Archive for category Session Ideas

Subject guides

I would be interested to share experiences relating to subject guide development.  My questions include:

Do undergraduate/graduate students find these digital presentations useful? Faculty? How do they use these guides? At what stage(s) in their research is the guide helpful? Do people in local communities use subject guides provided by the local public library?

Maybe LibGuides / subject guides are as much a tool for the librarian as they are for the student, i.e. note-taking, a way of self-education around an academic discipline? I’ve heard that hard-copy reference materials are more for the benefit of the librarians than for the students — is this really true?! If so, maybe web-based subject guides have similar use.

In terms of reference, I would think it’s important to tailor information to one’s user base, but the subject guide exercise also feels somewhat like re-inventing the wheel. Surely other institutions have excellent guides that my students could make use of.

I’m aware that institutions have internal guides for their subject guides, i.e. best practices, uniformity of look-and-feel, usability, etc.

Has anyone effectively used analytics to facilitate development? i.e. which links do users click into,  how much time do users spend on a page, etc.

Dialogue for producers and users of Digital Collections

I would like to propose a combination of general discussion and helpathon to address the needs and concerns of the providers and users of digital library collections; I think this could be combined with Andy Keck’s and Katie McCormack’s Session proposals and probably others.  I am on the advisory board of an open –access digital library, the Digital Library of the Caribbean (, which is a grant-funded partnership of libraries in Florida and the Caribbean(for brief description see below).* I am participating in this Unconference  in part to learn ways to improve and otherwise help dLOC, but I am hoping that some of the issues that challenge this digital library are pertinent to other digital projects and would  therefore be of interest to other people in the humanities who use or work on digital collections. Below I have listed some questions concerning digital collections (as examples) and would like to hear what other questions and experiences people have in regard to digital library collections.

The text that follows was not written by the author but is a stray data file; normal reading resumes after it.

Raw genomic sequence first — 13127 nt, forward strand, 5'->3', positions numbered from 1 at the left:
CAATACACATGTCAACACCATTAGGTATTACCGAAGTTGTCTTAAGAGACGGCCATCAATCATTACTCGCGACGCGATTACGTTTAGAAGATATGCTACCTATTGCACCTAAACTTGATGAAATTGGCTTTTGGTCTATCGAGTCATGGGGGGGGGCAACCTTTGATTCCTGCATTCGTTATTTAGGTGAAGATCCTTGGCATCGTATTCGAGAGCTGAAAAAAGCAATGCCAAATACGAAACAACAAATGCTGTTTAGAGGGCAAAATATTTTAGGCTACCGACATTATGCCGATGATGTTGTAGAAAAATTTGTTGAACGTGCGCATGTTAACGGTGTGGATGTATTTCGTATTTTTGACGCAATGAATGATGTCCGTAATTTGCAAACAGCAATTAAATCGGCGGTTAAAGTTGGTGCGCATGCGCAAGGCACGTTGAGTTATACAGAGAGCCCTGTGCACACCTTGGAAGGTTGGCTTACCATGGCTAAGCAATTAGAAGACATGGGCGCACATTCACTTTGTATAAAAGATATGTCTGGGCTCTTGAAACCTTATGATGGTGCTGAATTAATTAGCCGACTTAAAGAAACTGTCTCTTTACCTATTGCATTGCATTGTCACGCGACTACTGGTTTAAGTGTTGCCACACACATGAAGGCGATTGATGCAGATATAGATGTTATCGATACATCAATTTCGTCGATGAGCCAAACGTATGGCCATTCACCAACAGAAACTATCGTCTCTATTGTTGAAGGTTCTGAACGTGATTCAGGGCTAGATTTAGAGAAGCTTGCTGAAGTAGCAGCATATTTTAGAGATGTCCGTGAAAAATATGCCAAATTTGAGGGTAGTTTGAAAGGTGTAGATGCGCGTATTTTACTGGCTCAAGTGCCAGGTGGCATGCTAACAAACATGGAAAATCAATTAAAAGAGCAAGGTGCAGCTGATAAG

Examples of Technical Questions:

  • What type of tools and technologies do you find necessary and/or helpful when using a digital library? (e.g. particular search functions, bookshelves, the ability to make and save comments on materials as well as to share materials through Facebook, Twitter, etc.)
  • What types of pedagogical guides or editorial information would you find helpful?

(dLOC, for instance, has workshops and posts teaching guides for various materials in addition to hosting a contest for teaching guides to specific material in the collection)

  • How do you organize content from multiple digital collections?

Examples of Digital Scholarship Questions:

  • How do we encourage/invite scholars to conduct their scholarly work with and through digital collections like dLOC? Instead of simply using materials in dLOC, what new forms of scholarship can we foster and how do we do so?


  •  Whereas projects like the Alliance for Networking Visual Culture are working primarily with newer media forms (, how do we support and encourage more traditional scholarly research to take full advantage of digital collections as source and operational resources?

Examples of Questions concerning publicizing collections and building relationships with users:

  • How can a library advertise its collection so that scholars know that it exists?
  • How might a library develop relationships with users of the collection to ensure that it is identifying useful texts for the field?
  • Could the library foster relationships among users to develop further editorial and pedagogical materials?

Examples of Questions involving Open Access and National Patrimony Collections:

dLOC sees itself as a partnership working to preserve and make available (free of cost) content from Caribbean libraries, archives, and NGOs.  However, some scholars and some librarians consider  making digital copies of Caribbean content available through open access venues a loss—especially if those venues have their servers in the U.S.

Are there good answers for such questions as: